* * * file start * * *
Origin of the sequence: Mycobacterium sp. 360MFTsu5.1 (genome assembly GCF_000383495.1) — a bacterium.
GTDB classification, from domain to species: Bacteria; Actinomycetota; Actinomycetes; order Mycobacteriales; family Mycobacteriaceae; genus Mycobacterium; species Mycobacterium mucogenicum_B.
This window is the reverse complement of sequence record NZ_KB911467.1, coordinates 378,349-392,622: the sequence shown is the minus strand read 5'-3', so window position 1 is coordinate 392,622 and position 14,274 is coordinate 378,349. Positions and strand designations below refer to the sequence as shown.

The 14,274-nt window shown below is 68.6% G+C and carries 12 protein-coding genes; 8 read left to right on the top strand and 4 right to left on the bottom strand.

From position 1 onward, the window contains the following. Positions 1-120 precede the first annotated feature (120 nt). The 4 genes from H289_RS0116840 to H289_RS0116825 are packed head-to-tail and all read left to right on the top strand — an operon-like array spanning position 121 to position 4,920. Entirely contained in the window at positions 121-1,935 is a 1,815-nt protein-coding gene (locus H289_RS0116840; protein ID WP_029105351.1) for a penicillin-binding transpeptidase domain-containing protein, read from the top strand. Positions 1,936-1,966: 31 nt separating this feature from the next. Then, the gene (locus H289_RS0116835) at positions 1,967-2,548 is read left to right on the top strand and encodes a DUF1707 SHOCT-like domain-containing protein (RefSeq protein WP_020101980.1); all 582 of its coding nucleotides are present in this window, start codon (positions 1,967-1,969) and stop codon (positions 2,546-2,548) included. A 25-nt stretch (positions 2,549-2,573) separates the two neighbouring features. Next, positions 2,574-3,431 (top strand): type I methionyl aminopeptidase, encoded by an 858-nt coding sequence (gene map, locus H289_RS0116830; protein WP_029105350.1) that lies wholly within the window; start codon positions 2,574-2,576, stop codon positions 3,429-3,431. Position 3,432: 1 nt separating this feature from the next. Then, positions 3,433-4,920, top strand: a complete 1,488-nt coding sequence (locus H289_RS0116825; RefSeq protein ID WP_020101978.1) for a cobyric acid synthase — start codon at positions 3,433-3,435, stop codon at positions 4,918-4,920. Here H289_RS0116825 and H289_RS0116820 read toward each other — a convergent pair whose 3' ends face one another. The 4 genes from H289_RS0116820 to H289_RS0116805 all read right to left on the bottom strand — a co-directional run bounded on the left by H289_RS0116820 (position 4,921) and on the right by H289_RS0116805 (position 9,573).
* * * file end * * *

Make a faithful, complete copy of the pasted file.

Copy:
Origin of the sequence: Mycobacterium sp. 360MFTsu5.1 (genome assembly GCF_000383495.1) — a bacterium.
GTDB classification, from domain to species: Bacteria; Actinomycetota; Actinomycetes; order Mycobacteriales; family Mycobacteriaceae; genus Mycobacterium; species Mycobacterium mucogenicum_B.
This window is the reverse complement of sequence record NZ_KB911467.1, coordinates 378,349-392,622: the sequence shown is the minus strand read 5'-3', so window position 1 is coordinate 392,622 and position 14,274 is coordinate 378,349. Positions and strand designations below refer to the sequence as shown.

The 14,274-nt window shown below is 68.6% G+C and carries 12 protein-coding genes; 8 read left to right on the top strand and 4 right to left on the bottom strand.

From position 1 onward, the window contains the following. Positions 1-120 precede the first annotated feature (120 nt). The 4 genes from H289_RS0116840 to H289_RS0116825 are packed head-to-tail and all read left to right on the top strand — an operon-like array spanning position 121 to position 4,920. Entirely contained in the window at positions 121-1,935 is a 1,815-nt protein-coding gene (locus H289_RS0116840; protein ID WP_029105351.1) for a penicillin-binding transpeptidase domain-containing protein, read from the top strand. Positions 1,936-1,966: 31 nt separating this feature from the next. Then, the gene (locus H289_RS0116835) at positions 1,967-2,548 is read left to right on the top strand and encodes a DUF1707 SHOCT-like domain-containing protein (RefSeq protein WP_020101980.1); all 582 of its coding nucleotides are present in this window, start codon (positions 1,967-1,969) and stop codon (positions 2,546-2,548) included. A 25-nt stretch (positions 2,549-2,573) separates the two neighbouring features. Next, positions 2,574-3,431 (top strand): type I methionyl aminopeptidase, encoded by an 858-nt coding sequence (gene map, locus H289_RS0116830; protein WP_029105350.1) that lies wholly within the window; start codon positions 2,574-2,576, stop codon positions 3,429-3,431. Position 3,432: 1 nt separating this feature from the next. Then, positions 3,433-4,920, top strand: a complete 1,488-nt coding sequence (locus H289_RS0116825; RefSeq protein ID WP_020101978.1) for a cobyric acid synthase — start codon at positions 3,433-3,435, stop codon at positions 4,918-4,920. Here H289_RS0116825 and H289_RS0116820 read toward each other — a convergent pair whose 3' ends face one another. The 4 genes from H289_RS0116820 to H289_RS0116805 all read right to left on the bottom strand — a co-directional run bounded on the left by H289_RS0116820 (position 4,921) and on the right by H289_RS0116805 (position 9,573).